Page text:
This walk is on the spur of the Greensands Way that goes from Thursley to Farnham rather than on the main path.
We found a good place to park the car to start our walk – Dyehouse Road car park in Thursley. We were even more pleased when we discovered it had a coffee trailer serving locally roasted coffee and cakes from the Bamboo Bakery using bramley apples from the village. We gladly gave them our custom and fuelled ourselves for our walk!
This walk is mainly on OS map 145, but annoyingly the car park is on OL33. The whole walk the path is sandy – which I guess shouldn’t be a surprise given it’s the Greensands Way, but it is a little bit odd walking on so much sand when you aren’t at the beach! However, it does mean the paths aren’t too muddy.
We started by skirting the edge of Thursley Common and venturing west to Hankley Common. This area is owned by the Ministry of Defence. There are lots of paths through the wooded heathland, but access is subject to the needs of miltary training. We didn’t see any military activity other than lots of portaloos around the place which we made use of!
Hankley Common has been used for filming TV shows and movies including the James Bond films The World is Not Enough, Die another Day and Skyfall. It also was the location of a real-life murder mystery which became known as ‘the Wigwam Muder’. In September 1942, a woman who was living rough in a crude shelter made of tree branches was killed. She was eventually identified as 19-year-old Joan Pearl Wolfe.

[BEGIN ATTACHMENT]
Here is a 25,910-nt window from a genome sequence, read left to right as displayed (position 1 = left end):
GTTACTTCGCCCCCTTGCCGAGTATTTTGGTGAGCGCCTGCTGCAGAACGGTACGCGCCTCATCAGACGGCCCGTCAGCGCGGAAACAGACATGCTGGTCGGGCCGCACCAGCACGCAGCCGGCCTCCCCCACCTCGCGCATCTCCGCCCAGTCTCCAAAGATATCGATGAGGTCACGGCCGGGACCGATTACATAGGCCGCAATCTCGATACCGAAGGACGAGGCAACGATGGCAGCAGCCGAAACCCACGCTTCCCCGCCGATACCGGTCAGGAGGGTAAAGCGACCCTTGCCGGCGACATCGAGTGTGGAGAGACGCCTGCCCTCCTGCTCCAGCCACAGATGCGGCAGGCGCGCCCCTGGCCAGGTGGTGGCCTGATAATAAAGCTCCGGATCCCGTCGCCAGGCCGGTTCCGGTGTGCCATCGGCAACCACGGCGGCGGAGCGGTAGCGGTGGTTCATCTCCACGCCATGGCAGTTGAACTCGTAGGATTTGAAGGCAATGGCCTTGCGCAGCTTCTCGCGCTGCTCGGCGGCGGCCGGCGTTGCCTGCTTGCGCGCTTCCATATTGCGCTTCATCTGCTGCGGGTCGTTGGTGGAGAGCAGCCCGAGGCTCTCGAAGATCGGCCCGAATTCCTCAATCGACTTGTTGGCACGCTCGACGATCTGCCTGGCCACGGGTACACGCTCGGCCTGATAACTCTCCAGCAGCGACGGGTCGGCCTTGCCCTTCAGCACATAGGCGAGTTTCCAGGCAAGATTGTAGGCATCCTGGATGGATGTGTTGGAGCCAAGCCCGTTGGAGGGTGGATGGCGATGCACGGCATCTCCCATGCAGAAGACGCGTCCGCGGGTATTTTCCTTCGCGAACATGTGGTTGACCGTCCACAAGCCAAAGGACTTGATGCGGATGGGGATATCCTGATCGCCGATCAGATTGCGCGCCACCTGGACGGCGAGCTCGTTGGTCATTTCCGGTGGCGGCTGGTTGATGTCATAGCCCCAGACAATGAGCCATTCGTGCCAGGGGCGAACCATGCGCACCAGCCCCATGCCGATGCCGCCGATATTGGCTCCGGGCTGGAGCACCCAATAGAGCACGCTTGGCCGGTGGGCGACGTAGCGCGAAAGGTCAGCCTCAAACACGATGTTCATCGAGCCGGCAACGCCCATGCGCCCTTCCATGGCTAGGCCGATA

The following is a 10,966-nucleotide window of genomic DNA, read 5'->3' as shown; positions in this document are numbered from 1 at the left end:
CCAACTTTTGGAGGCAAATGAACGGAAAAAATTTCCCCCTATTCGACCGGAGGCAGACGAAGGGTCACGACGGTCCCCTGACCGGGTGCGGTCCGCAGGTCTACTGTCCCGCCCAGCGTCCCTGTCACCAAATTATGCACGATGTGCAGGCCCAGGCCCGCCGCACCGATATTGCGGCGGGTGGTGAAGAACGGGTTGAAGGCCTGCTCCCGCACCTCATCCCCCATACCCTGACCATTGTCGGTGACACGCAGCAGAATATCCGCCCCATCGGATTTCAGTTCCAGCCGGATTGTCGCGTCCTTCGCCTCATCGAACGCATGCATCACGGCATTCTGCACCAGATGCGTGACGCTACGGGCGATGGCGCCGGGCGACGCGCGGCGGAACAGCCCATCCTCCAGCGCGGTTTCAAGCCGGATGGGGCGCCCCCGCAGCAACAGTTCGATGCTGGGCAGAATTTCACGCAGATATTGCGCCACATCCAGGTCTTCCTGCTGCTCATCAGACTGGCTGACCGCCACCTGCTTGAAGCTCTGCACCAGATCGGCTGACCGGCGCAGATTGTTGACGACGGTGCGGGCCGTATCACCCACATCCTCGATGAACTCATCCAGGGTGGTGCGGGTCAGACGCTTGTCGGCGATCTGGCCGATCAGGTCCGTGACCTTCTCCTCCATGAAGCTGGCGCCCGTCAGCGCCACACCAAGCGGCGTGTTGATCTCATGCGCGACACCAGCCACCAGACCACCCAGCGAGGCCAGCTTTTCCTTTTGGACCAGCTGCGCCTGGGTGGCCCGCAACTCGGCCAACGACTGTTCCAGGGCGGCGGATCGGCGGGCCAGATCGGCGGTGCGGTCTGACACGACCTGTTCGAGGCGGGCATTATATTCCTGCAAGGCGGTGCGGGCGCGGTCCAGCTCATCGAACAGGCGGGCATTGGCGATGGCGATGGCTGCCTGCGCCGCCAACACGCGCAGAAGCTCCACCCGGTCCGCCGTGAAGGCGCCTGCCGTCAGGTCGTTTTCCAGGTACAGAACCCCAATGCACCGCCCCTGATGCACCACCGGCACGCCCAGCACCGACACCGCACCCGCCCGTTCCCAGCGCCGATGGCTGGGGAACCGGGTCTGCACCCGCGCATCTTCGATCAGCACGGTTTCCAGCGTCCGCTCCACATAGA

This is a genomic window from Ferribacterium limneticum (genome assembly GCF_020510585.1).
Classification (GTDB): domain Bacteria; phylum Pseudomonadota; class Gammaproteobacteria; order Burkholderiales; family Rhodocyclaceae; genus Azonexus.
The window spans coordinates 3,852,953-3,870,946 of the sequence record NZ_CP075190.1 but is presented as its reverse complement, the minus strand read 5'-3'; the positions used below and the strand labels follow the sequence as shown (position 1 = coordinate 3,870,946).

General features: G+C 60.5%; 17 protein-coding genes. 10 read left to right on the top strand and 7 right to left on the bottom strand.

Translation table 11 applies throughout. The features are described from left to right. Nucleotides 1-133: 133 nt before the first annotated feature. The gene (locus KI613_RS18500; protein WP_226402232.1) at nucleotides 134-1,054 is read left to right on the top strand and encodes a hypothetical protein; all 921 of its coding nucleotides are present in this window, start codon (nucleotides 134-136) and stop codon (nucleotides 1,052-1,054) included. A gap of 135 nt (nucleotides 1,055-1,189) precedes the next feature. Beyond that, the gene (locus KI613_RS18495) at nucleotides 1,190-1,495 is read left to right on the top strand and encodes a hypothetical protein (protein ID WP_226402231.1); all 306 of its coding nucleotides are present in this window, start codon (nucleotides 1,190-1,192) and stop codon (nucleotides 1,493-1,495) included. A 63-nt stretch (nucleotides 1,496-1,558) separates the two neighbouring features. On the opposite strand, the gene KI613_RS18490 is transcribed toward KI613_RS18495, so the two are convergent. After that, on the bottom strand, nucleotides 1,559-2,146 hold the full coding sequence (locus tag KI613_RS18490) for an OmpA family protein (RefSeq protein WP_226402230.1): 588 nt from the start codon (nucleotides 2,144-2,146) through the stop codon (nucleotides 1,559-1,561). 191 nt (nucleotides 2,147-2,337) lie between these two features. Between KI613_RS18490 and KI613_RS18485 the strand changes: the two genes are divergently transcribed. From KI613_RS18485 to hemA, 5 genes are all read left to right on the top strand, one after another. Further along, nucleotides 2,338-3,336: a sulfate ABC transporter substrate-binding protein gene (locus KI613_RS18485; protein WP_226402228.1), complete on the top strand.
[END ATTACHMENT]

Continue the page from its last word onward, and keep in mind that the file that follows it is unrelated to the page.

Damage from a series of wildfires which occured during the heatwave in July 2022, was still very evident. Each one was described by the fire services as a “major incident” and the smoke could be seen from Guildord and even the runway of Heathrow Airport. 19 fire vehicles were required to extinguish the blaze.
As we walked through an area of the common known as the Lion’s Mouth, we kept a look out for a large, overgrown concrete structure and managed to spot it through the trees. Prior to D-Day it was necessary for the Allied troops to train for Operation Overlord (the invasion of Northern France in 1944). Based on intelligence and air reconnaissance, the British & Canadian troops created a mock-up of Hitler’s ‘Atlantic Wall’ in 1943, so they could practice attacking it.
Our route then took us across Hankley Common golf course and right past the club house. We turned southeast at the Stockbridge Pond round Yagden Hill and found our way to the Moat Pond.
This pond is apparently used for an annual paper boat competition – with boats big enough for passengers! However, while we ate our lunch we were treated to another type of entertainment – a woman wading in the water doing a photoshoot in a cape!
We’d planned to walk across the common to Pudmore Pond, but the path was closed. They appeared to be repairing the board walk, so instead we went south and then east. Thursley Common is a national nature reserve and as well as extensive heathland, contains one of the last surviving areas of lowland peat bog in southern Britain. In May 2020 there was a fire and as we walked across the common we could see evidence of the area that had burned.
We headed south, and again had to detour a bit around closed paths, but we successfully wound our way back to Thursley Village and our car.
This circuit was about 8.5 miles.